Formed in London, England in 1980, this all-female pop trio originally comprised Keren Woodward (April 2, 1961, Bristol, Avon, England), Sarah Dallin (b. December 17, 1961, Bristol, Avon, England) and Siobhan Fahey (b. Siobhan Marie Fahey, September 10, 1958, Dublin, Eire). After singing impromptu at various parties and pubs in London, the trio was recorded by former Sex Pistols’ drummer Paul Cook on the Swahili Black Blood cover version, “Ai A Mwana”. The single caught the attention of Fun Boy Three vocalist Terry Hall, who invited the girls to back his trio on their revival of “It Ain’t What You Do, It’s The Way That You Do It”. In return, the Fun Boy Three backed Bananarama on their Velvelettes’ cover version, “Really Saying Something”, which reached the UK Top Five in 1982. From the outset, Bananarama had a strong visual image and an unselfconsciously amateur approach to choreography that was refreshing and appealing. Although they initially played down their talents, they retained considerable control over their careers, eschewing the usual overt sexism associated with the marketing of female troupes in pop. A tie-up with producers Tony Swain and Steve Jolley brought them UK Top Five hits with “Shy Boy” and the Steam cover version, “Na Na Hey Hey (Kiss Him Goodbye)”, and a UK/US Top Ten hit with “Cruel Summer”. Their high point during this phase was the clever and appealing “Robert De Niro’s Waiting”, which justly reached the Top Three in the UK. In an attempt to tackle more serious subject matter, they next released “Rough Justice”, a protest song on the political situation in Northern Ireland. The title prophetically summed up the disc’s chart fate.
A lean period followed before the girls teamed up with the Stock, Aitken andnd Waterman production team for a remake of Shocking Blue’s “Venus”, which brought them a US Number One in 1986. “I Heard A Rumor” maintained the quality of their recent output, with some excellent harmonies and a strong arrangement which helped the track reach the US Top Five. Their biggest UK hit followed with the exceptional “Love in The First Degree”, which reached Number Three and proved to be their finest pop moment. Further UK hits from the attendant album Wow! included “I Heard A Rumor”, “I Can’t Help It”, “I Want You Back” and “Nathan Jones”. In early 1988 Fahey left the group, married the Eurythmics’ David A. Stewart and subsequently formed Shakespear’s Sister. Her replacement was Jacquie O’Sullivan (b. August 7, 1960, London, England), an old friend whose image fitted in reasonably well. In early 1989, the trio made the UK Top Three with a cover version of the Beatles’ “Help”, recorded with comediennes Dawn French, Jennifer Saunders and Kathy Burke (tagged La Na Nee Nee Noo Noo) for the Comic Relief charity.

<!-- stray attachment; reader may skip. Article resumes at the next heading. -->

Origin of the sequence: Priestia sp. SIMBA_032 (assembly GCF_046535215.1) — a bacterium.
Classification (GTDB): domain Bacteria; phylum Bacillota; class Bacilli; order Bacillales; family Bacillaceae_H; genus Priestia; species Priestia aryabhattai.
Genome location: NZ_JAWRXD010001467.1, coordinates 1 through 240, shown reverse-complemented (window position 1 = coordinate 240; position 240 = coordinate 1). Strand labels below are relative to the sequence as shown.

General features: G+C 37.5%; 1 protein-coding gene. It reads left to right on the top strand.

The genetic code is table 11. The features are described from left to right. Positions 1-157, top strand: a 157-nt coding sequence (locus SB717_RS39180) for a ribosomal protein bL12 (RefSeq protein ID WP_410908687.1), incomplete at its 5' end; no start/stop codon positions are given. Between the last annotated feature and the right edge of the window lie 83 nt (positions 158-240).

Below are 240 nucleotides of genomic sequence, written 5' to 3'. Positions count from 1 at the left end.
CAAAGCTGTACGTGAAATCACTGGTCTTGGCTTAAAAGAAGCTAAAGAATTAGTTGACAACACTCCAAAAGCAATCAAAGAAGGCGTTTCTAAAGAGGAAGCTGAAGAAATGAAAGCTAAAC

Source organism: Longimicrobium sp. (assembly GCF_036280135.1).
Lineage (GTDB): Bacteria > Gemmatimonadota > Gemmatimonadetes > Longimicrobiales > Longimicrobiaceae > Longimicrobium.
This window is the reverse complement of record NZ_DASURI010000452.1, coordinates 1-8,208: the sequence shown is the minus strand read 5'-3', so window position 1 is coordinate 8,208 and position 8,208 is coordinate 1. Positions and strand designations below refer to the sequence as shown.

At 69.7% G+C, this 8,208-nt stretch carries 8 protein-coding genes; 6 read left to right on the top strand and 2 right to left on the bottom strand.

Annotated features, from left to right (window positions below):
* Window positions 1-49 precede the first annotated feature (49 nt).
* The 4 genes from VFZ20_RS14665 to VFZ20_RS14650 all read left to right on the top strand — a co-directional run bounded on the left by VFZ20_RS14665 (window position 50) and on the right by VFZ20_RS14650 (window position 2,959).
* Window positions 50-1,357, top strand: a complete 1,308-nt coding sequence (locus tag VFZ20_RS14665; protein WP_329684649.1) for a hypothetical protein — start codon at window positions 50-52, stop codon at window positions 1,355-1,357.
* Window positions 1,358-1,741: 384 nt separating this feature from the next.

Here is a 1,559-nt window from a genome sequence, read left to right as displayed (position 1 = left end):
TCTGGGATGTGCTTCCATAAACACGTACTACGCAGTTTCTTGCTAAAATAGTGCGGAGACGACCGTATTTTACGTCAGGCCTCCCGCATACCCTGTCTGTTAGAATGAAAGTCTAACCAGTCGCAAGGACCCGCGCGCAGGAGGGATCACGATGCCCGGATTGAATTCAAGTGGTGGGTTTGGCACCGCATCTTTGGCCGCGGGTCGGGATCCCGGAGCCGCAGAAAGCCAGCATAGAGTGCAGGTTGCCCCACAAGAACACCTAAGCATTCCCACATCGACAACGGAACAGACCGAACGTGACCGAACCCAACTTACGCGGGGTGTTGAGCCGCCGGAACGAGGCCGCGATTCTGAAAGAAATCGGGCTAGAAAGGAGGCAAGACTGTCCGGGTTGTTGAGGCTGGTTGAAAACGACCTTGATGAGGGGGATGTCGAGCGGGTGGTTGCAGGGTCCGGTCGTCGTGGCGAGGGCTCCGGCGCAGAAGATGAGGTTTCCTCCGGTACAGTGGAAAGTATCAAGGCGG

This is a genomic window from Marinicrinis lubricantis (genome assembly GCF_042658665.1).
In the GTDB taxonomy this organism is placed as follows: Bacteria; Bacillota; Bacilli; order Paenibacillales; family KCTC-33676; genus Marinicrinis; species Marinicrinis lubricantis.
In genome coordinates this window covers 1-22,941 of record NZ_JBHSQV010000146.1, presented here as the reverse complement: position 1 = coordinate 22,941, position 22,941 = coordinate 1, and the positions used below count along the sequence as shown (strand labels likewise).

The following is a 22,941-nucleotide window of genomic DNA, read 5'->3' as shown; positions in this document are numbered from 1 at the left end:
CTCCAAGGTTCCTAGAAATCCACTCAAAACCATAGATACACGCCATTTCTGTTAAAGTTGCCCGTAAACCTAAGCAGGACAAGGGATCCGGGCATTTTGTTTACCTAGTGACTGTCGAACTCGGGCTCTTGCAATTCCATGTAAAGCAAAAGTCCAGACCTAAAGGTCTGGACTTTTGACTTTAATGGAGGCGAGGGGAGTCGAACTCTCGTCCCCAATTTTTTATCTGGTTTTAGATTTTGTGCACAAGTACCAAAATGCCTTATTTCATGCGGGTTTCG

During the early ‘90s, UK hits such as “Only Your Love”, “Preacher Man” and “Long Train Running” maintained Bananarama’s status as the most consistent and successful British female group in pop history. This effective formula underwent yet another change in 1991 when Sullivan departed for a solo career, resulting in Dallin and Woodward continuing for the first time as a duo. “Movin’ On” and “More, More, More” made the UK charts and the duo recorded another album, the disappointing Please Yourself. This was to be Banarama’s final release for the London label. Their next album, I Found Love aka Ultraviolet, was not even given an UK release.
The original line-up of Bananarama re-formed in 1998 to record a cover version of Abba’s “Waterloo” for Channel 4’s Eurotrash Eurovision tribute. Dallin and Woodward went on to record a new album, Exotica, which was released in Europe in 2001. The following year they reunited with Fahey to celebrate their 20th anniversary at the London Astoria. Dallin and Woodward’s next comeback was launched in summer 2005 with the UK Top 20 hit, “Move in My Direction”.
Viva (2009) is an exciting, modern new album with both feet planted on the dance floor. The new self-penned material is, once again, the result of Sara and Keren identifying the right collaborators for the right point in their career something that they did so successfully in the ‘80s. In 2009, they’ve found a perfect foil in Ian Masterson, a producer whose credits range from Pet Shop Boys to Girls Aloud and whose instinctive grasp of the Bananarama spirit has resulted in some extraordinarily good music on this new album. Highlights include “Seventeen”, an undulating, low-slung electro number which pleads “kiss me like you do in my dreams, make me feel like I was seventeen”, the seductive, ice-cold “Extraordinary” and the single “Love Comes” - a dance floor belter with no strings attached!